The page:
Why Australian startups can’t ignore the network effect

It's a touch life being an Aussie startup at the best of times. The network effect can help. (Picture: Dennis Skley, Flickr)

It's a touch life being an Aussie startup at the best of times. The network effect can help. (Picture: Dennis Skley, Flickr)

Australian startups and technology companies that fail to embrace the incredible network effect will soon be eating the dust of their smarter, faster rivals.

A traditional startup’s path to market is a single channel and go it alone. Many newer startups are choosing to go to market using platforms, leveraging other companies’ groups of customers, and quickening their time to market. Startups that build in isolation are missing the chance to accelerate their path to market, complement and add value to existing solutions in the market, and achieve highly scalable growth.

Companies can use open API models to establish a platform that other startups can leverage and centre their operations around. The network effect takes hold when a company drives demand, adding customers to their platform, and the add-ons enhance the platform with their own technology.

The platform grows in value when both companies simultaneously add customers to the ecosystem.

Think of the first day you got a mobile phone. It was novel, but it didn’t change your life. Suddenly, when everyone you knew had a mobile phone, things started changing for the better. When more people use the technology, the value increases exponentially.

The most common network effect we interact with daily is Facebook. The value of Facebook when it was restricted to college students in the United States was limited, but with more than one billion daily active users, it’s an almost indispensable way to stay in touch with friends, family, colleagues, and the world around us.

Any company that has an opportunity to either create or tap into a network effect is missing a trick. If you've got hundreds of thousands of cloud subscribers, the value they get from their cloud experience is greatly enhanced by all the other small businesses on the platform. The wealth of data on the platform helps create new features and services, small businesses can directly connect through the platform for faster payment, and integrations mean the overall benefits are greater than if the platform operated in isolation.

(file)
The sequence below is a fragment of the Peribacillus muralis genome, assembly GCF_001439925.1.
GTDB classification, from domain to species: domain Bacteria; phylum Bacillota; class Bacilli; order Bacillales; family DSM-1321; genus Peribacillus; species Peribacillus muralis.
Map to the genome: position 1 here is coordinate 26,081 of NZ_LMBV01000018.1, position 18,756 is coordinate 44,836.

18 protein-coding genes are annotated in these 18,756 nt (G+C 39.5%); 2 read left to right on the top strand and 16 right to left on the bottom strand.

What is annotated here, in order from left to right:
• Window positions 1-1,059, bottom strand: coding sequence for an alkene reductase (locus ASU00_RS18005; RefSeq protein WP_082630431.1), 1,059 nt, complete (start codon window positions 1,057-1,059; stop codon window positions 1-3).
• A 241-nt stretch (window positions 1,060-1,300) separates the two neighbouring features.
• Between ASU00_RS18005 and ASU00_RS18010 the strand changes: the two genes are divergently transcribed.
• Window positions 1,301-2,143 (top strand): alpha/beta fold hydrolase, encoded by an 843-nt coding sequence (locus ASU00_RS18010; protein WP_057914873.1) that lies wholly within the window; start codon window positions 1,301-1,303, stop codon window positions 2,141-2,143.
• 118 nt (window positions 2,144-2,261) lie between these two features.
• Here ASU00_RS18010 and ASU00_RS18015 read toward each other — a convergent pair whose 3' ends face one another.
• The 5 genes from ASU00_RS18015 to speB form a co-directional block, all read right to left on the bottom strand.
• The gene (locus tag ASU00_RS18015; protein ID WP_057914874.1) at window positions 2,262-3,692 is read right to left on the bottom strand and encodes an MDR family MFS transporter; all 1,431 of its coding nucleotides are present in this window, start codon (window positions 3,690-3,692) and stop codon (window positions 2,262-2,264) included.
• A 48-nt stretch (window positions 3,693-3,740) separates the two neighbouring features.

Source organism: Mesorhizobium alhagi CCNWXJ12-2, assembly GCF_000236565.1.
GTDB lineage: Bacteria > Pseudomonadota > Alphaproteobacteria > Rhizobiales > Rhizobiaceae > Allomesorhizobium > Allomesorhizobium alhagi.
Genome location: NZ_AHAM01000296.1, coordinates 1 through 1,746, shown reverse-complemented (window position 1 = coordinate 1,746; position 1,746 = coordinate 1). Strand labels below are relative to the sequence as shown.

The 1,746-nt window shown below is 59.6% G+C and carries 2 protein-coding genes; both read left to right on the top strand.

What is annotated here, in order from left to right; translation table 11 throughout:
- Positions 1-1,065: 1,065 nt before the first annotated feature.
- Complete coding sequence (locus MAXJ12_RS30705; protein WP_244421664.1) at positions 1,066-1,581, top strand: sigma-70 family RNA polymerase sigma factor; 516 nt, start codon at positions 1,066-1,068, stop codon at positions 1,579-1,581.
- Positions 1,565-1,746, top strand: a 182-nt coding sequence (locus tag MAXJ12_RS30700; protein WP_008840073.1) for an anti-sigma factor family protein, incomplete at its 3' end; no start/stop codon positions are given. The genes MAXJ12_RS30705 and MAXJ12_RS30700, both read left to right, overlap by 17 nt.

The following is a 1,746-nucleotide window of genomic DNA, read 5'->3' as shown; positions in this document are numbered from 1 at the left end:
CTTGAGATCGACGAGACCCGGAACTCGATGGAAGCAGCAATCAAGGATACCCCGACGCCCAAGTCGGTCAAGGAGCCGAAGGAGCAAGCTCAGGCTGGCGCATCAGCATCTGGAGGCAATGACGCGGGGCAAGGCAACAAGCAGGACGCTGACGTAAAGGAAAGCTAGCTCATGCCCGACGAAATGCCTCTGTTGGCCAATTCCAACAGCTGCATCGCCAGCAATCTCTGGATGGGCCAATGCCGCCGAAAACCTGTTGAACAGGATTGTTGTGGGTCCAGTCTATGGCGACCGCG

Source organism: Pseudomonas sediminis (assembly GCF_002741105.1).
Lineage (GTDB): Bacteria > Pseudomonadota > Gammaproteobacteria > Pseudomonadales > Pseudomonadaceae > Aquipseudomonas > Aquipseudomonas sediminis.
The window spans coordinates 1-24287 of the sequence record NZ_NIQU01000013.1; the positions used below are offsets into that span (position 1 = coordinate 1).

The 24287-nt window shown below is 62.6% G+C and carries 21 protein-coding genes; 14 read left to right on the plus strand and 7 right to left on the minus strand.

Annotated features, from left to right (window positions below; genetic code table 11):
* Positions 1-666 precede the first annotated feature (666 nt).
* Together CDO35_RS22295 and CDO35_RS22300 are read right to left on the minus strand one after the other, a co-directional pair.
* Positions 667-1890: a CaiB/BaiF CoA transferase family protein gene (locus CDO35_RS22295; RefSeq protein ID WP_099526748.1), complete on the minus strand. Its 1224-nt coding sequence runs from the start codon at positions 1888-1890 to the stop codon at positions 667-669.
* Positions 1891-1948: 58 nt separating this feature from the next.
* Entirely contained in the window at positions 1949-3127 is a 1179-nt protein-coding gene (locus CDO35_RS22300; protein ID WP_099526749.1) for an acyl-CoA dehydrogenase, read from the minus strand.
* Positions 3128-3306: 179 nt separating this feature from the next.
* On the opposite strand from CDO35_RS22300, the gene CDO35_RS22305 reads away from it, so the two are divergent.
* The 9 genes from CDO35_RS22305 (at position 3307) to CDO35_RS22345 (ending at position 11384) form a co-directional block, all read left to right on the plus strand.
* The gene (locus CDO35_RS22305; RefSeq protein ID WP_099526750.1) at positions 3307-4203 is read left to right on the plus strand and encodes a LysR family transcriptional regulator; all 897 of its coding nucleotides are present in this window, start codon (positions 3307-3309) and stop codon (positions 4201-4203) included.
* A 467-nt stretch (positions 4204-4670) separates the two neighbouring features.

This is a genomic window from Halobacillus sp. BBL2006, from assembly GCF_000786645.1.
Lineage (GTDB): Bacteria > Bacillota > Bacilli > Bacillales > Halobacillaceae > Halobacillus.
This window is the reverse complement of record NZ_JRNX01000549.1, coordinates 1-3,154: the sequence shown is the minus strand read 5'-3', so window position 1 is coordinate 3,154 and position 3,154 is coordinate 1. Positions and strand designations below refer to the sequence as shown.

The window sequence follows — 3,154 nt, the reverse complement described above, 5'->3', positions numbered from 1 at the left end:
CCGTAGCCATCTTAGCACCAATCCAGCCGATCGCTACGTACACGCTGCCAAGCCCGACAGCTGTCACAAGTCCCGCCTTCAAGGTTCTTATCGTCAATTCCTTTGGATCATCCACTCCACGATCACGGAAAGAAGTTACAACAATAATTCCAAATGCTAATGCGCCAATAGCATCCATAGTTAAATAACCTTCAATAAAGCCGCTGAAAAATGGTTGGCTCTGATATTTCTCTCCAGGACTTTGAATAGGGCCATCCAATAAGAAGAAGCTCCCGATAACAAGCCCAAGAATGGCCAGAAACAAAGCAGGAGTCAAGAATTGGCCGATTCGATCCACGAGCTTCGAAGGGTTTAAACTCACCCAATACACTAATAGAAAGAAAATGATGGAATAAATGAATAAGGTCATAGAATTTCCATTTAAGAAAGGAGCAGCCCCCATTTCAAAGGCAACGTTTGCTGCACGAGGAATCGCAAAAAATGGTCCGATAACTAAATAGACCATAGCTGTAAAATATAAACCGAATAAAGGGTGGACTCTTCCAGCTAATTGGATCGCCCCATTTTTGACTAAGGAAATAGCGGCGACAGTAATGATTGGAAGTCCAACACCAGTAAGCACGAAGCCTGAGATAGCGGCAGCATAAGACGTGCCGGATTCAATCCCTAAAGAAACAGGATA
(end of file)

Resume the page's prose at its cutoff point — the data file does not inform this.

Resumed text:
This is the opportunity for Australian entrepreneurs — platforms like this don’t just offer a way to reach new customers. If you are building a technology startup, you would be making a huge mistake by ignoring the network effect.

Find the platform — or platforms — where an integration can truly add value for both your customers and theirs. Once you’ve found that, dig deep and identify the precise market dynamics and how they relate to the network effect at play.

If you identity this correctly, and truly embrace it, you will enable a flywheel of growth for your business.

In this sense, it’s possible for Australian startups to piggyback off a platform for a mutually beneficial outcome — for itself and for all shared customers.

It’s worth taking a look at how some companies around the world are doing that, and learn from their success.

Amreeta Abbott is the CEO of NowInfinity, which makes legal, tax, and accounting documentation easier than ever before. “Today’s world is all about sharing and collaboration, enriching and value adding the experience of one technology and overlaying it with another. APIs have really forced many businesses to think always from the perspective of the end user, and I think this is a great thing.”

The co-founder of Fathom, David Watson, talks about how integrations between platforms is helping to improve management reporting for accountants and small businesses. “It’s no secret that cloud accounting is streamlining traditional accounting workflows. The exchange of data via APIs is responsible for much of these efficiency gains. Open APIs remove the time-cost of getting data into (or out of) systems. So time that was previously spent manually keying data can now be spent harnessing this data, to gain insights and make better business decisions.”

That’s the key to unlock the network effect. Your startup or technology platform needs to work seamlessly with others. Lock your platform down and you’re destined to be outpaced by more agile, innovative rivals. But embrace the ecosystem around your product, and tap into the network effect, and you’ll be on a path to growth you previously only dreamed of.

This isn’t just a local opportunity. If you identify the right mutual gains you can create in a system or platform where a network effect is present, you’ll reach customers you couldn’t previously reach. For many Australian startups, this means that they can go global sooner than they otherwise could.

Too many Australian startups and technology businesses have failed to identify and embrace the network effect, and it’s time that changed. Ecosystems have played a major role in driving high-growth companies to success. With cloud software, it’s easier for any startup, anywhere, to build a globally scalable product.

Trent Innes is Managing Director of Xero Australia

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Trent Innes

PC World
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